By Denise A. Valdez
THE CONTINUED global spread of the coronavirus disease 2019 (COVID-19), coupled with the Chinese government’s crackdown on its citizens employed by Philippine Offshore Gaming Operators (POGO), may dampen office space demand in the country this year.
The POGO industry, which is largely powered by Chinese employees, has grown exponentially in the last four years to become the top driver of office space demand.
JLL Philippines, Inc. Research Head Janlo de los Reyes said there may be a decline in office take-up from POGOs this year, mainly due to labor issues and travel restrictions arising from the COVID-19 outbreak.
“Landlords may become reluctant to accommodate new (POGO) tenants within their buildings due to health concerns. Similarly, we may likely see a dip in residential sales and leasing as the Chinese market is one of the major drivers in recent years,” he said in an e-mail.
POGOs are now also looking for new sources of Chinese-speaking workers, as the Philippines imposed a travel ban on China, Hong Kong, and Macau to curb the spread of the COVID-19.
“POGO firms continue to pre-lease office space due to be completed in the next two to three quarters. However, the challenge is to look for Chinese employees that will man the operations,” Colliers International Philippines Senior Research Manager Joey Roi H. Bondoc said in an e-mail.
“Operators are looking for employees outside Mainland China. And they plan to fit out once the new office towers are completed,” he added.
Colliers Philippines reported POGOs have pre-leased close to 54,000 square meters (sq.m.) of office space in the first two months of 2020. These are located in three business districts across Metro Manila.
Strong demand from POGOs has been fueling the growth of the office sector in recent years, outpacing the information technology-business process management (IT-BPM) industry.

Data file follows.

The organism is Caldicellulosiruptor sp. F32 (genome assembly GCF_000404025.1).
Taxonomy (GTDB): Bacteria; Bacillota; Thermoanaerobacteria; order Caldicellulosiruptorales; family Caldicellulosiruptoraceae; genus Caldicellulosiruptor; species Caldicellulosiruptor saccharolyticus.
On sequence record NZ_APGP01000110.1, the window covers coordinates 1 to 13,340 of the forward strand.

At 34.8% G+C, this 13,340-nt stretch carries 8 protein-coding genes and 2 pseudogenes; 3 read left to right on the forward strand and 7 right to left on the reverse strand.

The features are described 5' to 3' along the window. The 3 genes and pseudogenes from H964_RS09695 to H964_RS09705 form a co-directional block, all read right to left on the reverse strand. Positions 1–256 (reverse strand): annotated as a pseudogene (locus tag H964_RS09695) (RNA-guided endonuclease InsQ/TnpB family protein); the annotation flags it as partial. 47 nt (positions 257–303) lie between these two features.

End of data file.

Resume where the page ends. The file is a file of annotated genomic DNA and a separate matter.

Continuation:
Data from Leechiu Property Consultants (LPC) showed the POGO industry took up the largest office stock in 2019 at 738,000 sq.m. out of the 1.7 million sq.m. total office transactions.
POGOs’ net take-up for current supply stood at 613,000 sq.m., while 127,000 sq.m. are pre-commitments for future supply this year and 2021.
On the other hand, Colliers originally projected POGOs to take up more than 300,000 sq.m. or a third of total office space demand for 2020.
In the worst case scenario where the POGO industry does not take up additional office space this year, Colliers’ Mr. Bondoc said vacancy rates in Metro Manila may rise to up to 7.6%.
Office vacancy in Metro Manila stood at 4.3% in 2019, according to Colliers.
“So far, Colliers has assumed that the global health scare is likely to peak in (first half of) 2020… However, we acknowledge the possibility of a more negative scenario and this is likely to extend the travel ban. Hence, disruption…might last into (the second half of) 2020,” he said.
Despite the challenges, Colliers is hopeful IT-BPM and traditional firms will make up for an expected slowdown in office space demand from POGOs.
“Note that the Metro Manila office market does not depend on a single segment for absorption,” he said. “[W]e also have traditional firms and outsourcing companies that could fill the void.”
Demand from the IT-BPM sector stood at 573,000 sq.m. in 2019, representing 34% of total take-up. Demand from other sectors such as flexible work spaces, banking and finance, technology, real estate and government, reached 379,000 sq.m. or 22% of the total.
The highly domestic nature of manpower for these sectors is seen to keep them relatively resilient from the impact of the COVID-19 epidemic.
As business districts that relied on POGOs for growth may see slower office demand this year, Mr. Bondoc said they may easily attract outsourcing and traditional companies that are looking to consolidate operations.